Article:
The word socialising brings shivers down the spine, for many of us. I posted this meme on one of The Gentle Autistic’s community groups and asked: What are your thoughts on this statement? What comes to mind when you hear the word ‘socialise’? And here are some of the responses:

  • “Fear”
  • “Dread”
  • “Over-analysing”
  • “I identify with the term “selectively social”. I can enjoy it sometimes, but only at the time and usually only when supported by few bevvies”
  • “Utter terror!”
  • “No! Unless of course it’s completely necessary.”
  • “Can I change my mind at the last minute?”
  • “Am I happy with the company and the number of people present?”
  • “…afterwards – sheer torture- the dreaded 3am cringe fest, intrusive rumination on what I’ve said wrong- on repeat. Ever increasing circular cringes. Hideous – can last days/weeks! Some humiliations have lasted years 🤦🏻‍♀️ the cold hand of shame gripping my heart…”
  • “Do I have enough energy for it?”
  • “Will I bump into people who make me feel worse about myself?”
  • “My [partner]…will encourage me to try it as it will take me out of my comfort zone. Then we will row because I really don’t want to do it. Sleepless nights working through all the possible scenarios. And then I’ll have bad fatigue so my whole world gets tricky. Again!”
  • “Will it be a quiet environment so I can tune into the person speaking?”
  • “Will I come home better or worse for the experience?”
  • “Have I over-analysed the invitation? Absolutely. Better stay home.”
  • “Straight away I’ll think ‘how can I get out of it’?”
  • “The number of things I have started and attended one session is legendary.”
  • “I am conscious after the event that the socialization has been a one sided affair.”
  • “There is the huge issue in my head of ‘why would anyone want to talk to me?”
  • “Avoid!!”
  • “I break out into an instant sweat.”
  • “I know I will not remember anyone…which in itself causes fear as I can’t remember who I have met before.”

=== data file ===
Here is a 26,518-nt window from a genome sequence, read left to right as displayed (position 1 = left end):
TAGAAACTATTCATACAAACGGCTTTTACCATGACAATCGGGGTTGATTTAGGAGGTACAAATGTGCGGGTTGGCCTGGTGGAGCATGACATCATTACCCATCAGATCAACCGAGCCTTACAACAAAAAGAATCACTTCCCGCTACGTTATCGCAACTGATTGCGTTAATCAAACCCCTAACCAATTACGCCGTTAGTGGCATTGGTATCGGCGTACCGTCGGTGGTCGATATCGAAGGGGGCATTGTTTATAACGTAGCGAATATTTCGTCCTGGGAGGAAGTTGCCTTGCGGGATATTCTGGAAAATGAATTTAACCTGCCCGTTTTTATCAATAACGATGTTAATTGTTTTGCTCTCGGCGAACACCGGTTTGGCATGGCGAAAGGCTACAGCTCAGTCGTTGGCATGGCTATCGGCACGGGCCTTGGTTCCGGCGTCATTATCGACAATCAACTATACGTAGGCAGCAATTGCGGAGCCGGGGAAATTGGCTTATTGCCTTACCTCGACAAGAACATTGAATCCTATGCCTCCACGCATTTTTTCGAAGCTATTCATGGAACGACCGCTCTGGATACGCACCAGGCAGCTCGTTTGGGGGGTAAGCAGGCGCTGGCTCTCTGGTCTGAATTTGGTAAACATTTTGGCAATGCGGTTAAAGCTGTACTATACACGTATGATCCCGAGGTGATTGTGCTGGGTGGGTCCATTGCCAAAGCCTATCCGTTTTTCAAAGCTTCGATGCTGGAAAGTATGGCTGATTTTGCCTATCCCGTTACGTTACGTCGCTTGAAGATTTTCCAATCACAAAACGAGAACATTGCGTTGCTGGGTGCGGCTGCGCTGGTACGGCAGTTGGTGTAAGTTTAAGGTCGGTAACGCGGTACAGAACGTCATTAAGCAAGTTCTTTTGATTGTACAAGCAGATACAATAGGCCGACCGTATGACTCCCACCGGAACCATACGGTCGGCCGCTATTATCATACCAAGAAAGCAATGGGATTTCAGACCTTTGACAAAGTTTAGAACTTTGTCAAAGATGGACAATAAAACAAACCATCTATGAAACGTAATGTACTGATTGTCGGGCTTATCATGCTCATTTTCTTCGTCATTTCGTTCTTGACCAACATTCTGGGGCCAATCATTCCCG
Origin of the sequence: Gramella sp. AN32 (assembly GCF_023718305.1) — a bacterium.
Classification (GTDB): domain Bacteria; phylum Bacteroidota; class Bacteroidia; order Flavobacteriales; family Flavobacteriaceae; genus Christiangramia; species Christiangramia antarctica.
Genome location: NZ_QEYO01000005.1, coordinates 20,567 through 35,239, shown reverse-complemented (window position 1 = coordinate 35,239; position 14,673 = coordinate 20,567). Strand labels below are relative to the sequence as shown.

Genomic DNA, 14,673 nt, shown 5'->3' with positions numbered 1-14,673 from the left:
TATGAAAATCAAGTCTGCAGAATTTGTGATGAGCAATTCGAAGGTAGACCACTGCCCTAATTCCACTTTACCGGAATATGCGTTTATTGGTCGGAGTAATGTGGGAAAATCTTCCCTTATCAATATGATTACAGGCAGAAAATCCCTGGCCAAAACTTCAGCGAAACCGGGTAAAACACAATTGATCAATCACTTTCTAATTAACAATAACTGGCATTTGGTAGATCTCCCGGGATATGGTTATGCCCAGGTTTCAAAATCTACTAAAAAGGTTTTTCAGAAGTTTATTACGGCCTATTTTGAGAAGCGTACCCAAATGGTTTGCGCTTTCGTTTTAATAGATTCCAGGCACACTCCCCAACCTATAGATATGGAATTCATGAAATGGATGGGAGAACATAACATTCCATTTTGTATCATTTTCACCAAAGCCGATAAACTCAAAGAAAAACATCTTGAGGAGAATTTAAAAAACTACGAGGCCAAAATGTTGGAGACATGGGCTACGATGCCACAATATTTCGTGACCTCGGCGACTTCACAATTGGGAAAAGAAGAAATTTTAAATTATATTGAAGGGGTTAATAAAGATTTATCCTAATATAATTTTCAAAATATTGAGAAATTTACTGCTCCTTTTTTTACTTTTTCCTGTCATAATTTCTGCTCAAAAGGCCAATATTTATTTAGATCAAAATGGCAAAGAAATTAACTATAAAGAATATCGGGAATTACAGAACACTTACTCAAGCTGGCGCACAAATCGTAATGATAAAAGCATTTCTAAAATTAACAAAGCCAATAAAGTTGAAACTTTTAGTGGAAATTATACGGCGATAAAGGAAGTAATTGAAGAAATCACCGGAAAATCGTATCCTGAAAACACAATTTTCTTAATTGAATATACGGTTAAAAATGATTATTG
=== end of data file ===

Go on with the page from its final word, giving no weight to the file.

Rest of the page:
• “People say ‘you will enjoy it when you get there’…after an evening out I am never really sure it was worth it.”
  • “Social phone calls are equally anxiety provoking!”
  • “I’d rather stay at home with the dog.”

None of these views reflect Cambridge dictionary’s definition of socialising as being “spending time…with friends or with other people in order to enjoy yourself“!

Of course, there’s a second meaning to the word socialising, and this is Collins’ dictionary definition: “being made to behave in a way that is acceptable in their culture or society”. Now this is closer to our experience of socialising! Social situations are often the most pressurising, intense examples of us desperately trying to behave in ways that are deemed appropriate by those around us.

It’s party time in six months time, let the anxiety commence, as we gradually count down the days, the dread increasing as it draws ever closer and then…

    • Do we dress up or down? Whichever we gamble with, there’s a good chance we’ll have misjudged the dress code!
    • On goes that mask.
    • We monitor ourselves to check if we’re talking enough, talking too much, asking the right questions – do we sound interested? Nosy? Bored? Do we look engaged, even though we’re extremely distracted by some annoying cackling behind us? Are we producing our interpretation of an interested furrowed brow, or is this our scowl?
    • Do we stand with a drink in hand? What do we do with our arms otherwise?
    • Is there a toilet? Are we supposed to acknowledge fellow toilet goers when we exchange cubicles, and at the sinks, or do we avert our gaze?
    • How do we know when we can move away from a group of people?
    • Are we stopping people from moving on to others?                                     
    • How do we find the right gap in conversation to speak?
    • Is it okay to sit in this corner and look busy on our phone?